Often in my play practice, I notice parents who are excited to play a new game/activity with their child only to be met with a child who either gets up and tries to play with something else or tries to annoy the parent by doing something silly.
This can look like poking the parent, using language that the parent doesn't approve of, moving away from the parent. etc.
I refer to such behavior as a disconnection. Such moments of disconnection can often be accompanied by a lot of giggling.
Typically, when this happens, it is usually the child's way of letting us know that they are not enjoying themselves and want to move on to something else.
If your child is not doing this, then great! They are more than likely enjoying play time with you. If they are disconnecting, then move on to something else.
3) They directly tell you they’re having fun and don't want to stop
Don’t underestimate the power of words. Kids will often tell you if they’re having a good time as well as when they’re bored. If your child tells you that they don’t want to play with something because it’s boring, believe them!
If they also tell you how much fun they are having, believe them too! Sometimes parents can doubt how much fun a child is having because the type of activity/play they are doing doesn't fit into the parents' definition of fun.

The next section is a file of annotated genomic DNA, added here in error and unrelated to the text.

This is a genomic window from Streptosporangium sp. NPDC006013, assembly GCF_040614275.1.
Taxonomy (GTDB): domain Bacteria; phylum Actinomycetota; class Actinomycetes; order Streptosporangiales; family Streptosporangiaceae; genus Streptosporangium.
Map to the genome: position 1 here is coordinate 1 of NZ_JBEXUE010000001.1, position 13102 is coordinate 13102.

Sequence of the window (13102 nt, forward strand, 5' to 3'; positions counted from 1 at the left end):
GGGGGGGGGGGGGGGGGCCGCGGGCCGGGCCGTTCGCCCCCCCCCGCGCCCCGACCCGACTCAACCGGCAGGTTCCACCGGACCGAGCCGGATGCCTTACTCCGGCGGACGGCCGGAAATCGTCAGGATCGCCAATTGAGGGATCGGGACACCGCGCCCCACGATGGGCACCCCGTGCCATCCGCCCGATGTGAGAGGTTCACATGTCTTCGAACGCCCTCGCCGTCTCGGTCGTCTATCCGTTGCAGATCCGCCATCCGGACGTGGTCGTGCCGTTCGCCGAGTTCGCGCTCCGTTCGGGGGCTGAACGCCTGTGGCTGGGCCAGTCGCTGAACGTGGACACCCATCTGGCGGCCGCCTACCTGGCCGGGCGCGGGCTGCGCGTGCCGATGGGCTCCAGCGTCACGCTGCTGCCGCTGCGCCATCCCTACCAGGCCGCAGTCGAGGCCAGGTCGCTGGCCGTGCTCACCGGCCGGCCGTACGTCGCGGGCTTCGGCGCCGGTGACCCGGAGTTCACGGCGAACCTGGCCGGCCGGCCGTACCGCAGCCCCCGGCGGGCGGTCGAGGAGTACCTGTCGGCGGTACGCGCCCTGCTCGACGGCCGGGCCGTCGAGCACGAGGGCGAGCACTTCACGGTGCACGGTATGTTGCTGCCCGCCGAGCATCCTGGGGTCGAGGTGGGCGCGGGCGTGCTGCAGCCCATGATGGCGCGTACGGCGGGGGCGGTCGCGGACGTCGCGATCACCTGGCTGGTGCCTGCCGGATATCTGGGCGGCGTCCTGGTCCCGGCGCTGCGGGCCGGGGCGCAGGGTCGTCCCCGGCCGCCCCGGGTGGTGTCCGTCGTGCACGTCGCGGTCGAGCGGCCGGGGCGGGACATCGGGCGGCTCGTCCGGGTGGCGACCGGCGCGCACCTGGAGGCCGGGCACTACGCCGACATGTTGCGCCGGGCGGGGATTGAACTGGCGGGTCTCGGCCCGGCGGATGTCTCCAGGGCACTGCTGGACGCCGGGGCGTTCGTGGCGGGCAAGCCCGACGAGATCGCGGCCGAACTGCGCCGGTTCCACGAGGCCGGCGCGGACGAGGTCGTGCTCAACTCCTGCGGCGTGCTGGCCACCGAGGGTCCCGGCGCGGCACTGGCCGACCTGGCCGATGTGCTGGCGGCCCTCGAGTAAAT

Kids don’t tend to lie about these things and by honoring their likes and dislikes it can make them feel more comfortable to return again for some more.
Why isn’t my child having fun playing with me?
Now, let’s talk about the next burning question, which is: Why doesn’t it seem like my child is having fun? For some parents this can feel devastating but try not to take it personally. Instead, ty to understand that it may be more about what and how you’re playing.
Some of the most common reasons children don’t have fun when playing are:
While there are certainly other reasons your child may not enjoy playtime with you - like sound and touch sensitives, the important thing is to pay attention to your child's verbal and non-verbal signals. Doing so will help you identify patterns during their play and will ultimately allow you to address barriers that are coming up.
The last thing I will leave you with is information about a Summer Camp I am hosting for parents this Summer.
One of the things I love about my practice is being able to help parents and children learn how to play together in a loving and joyful way. Witnessing their moments of connection and hearing their genuine laughter brings a true sense of fulfillment to me.
Due to my time limitations, unfortunately, I'm unable to help as many families as I would like to, so I've put together a "camp" for Parents in the hopes of helping more families.
This two-hour, four day, in-person workshop is aimed at helping parents learn how to play with their child and connect with other parents in the same boat.
Essentially, the Summer Camp for Parents will focus on helping parents of 3-8 year old's:
I'm limiting this camp to four individuals so that I can provide tailored suggestions and have one on one time with each person as we play with various toys/tools.
Toys, light refreshments and snacks will also be provided.
Get in touch with me for more information and to sign up!
Thank you as always for taking time to read this!